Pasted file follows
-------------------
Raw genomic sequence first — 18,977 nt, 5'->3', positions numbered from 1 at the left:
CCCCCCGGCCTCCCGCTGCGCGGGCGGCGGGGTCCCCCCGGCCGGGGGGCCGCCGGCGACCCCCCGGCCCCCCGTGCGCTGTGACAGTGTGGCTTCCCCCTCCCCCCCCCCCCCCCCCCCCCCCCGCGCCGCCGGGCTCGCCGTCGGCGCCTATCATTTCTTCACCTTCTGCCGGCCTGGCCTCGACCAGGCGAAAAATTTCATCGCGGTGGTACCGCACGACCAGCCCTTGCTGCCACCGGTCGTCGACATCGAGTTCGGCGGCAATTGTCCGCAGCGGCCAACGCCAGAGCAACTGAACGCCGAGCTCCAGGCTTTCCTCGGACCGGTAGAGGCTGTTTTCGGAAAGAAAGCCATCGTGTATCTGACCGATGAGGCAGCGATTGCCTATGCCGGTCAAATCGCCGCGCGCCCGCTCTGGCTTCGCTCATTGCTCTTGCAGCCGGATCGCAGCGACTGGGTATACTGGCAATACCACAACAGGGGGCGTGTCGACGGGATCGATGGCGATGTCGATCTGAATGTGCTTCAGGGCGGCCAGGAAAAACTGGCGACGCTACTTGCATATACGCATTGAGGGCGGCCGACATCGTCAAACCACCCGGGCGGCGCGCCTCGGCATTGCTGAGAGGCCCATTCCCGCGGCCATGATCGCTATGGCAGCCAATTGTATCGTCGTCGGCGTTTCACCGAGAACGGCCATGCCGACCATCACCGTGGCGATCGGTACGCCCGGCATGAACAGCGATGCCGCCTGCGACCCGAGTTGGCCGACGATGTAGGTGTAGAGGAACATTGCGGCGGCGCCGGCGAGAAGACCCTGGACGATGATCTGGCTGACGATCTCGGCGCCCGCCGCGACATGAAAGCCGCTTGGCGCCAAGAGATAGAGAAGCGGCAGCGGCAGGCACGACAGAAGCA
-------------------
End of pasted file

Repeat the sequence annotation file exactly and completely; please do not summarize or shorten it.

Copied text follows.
Raw genomic sequence first — 18,977 nt, 5'->3', positions numbered from 1 at the left:
CCCCCCGGCCTCCCGCTGCGCGGGCGGCGGGGTCCCCCCGGCCGGGGGGCCGCCGGCGACCCCCCGGCCCCCCGTGCGCTGTGACAGTGTGGCTTCCCCCTCCCCCCCCCCCCCCCCCCCCCCCCGCGCCGCCGGGCTCGCCGTCGGCGCCTATCATTTCTTCACCTTCTGCCGGCCTGGCCTCGACCAGGCGAAAAATTTCATCGCGGTGGTACCGCACGACCAGCCCTTGCTGCCACCGGTCGTCGACATCGAGTTCGGCGGCAATTGTCCGCAGCGGCCAACGCCAGAGCAACTGAACGCCGAGCTCCAGGCTTTCCTCGGACCGGTAGAGGCTGTTTTCGGAAAGAAAGCCATCGTGTATCTGACCGATGAGGCAGCGATTGCCTATGCCGGTCAAATCGCCGCGCGCCCGCTCTGGCTTCGCTCATTGCTCTTGCAGCCGGATCGCAGCGACTGGGTATACTGGCAATACCACAACAGGGGGCGTGTCGACGGGATCGATGGCGATGTCGATCTGAATGTGCTTCAGGGCGGCCAGGAAAAACTGGCGACGCTACTTGCATATACGCATTGAGGGCGGCCGACATCGTCAAACCACCCGGGCGGCGCGCCTCGGCATTGCTGAGAGGCCCATTCCCGCGGCCATGATCGCTATGGCAGCCAATTGTATCGTCGTCGGCGTTTCACCGAGAACGGCCATGCCGACCATCACCGTGGCGATCGGTACGCCCGGCATGAACAGCGATGCCGCCTGCGACCCGAGTTGGCCGACGATGTAGGTGTAGAGGAACATTGCGGCGGCGCCGGCGAGAAGACCCTGGACGATGATCTGGCTGACGATCTCGGCGCCCGCCGCGACATGAAAGCCGCTTGGCGCCAAGAGATAGAGAAGCGGCAGCGGCAGGCACGACAGAAGCA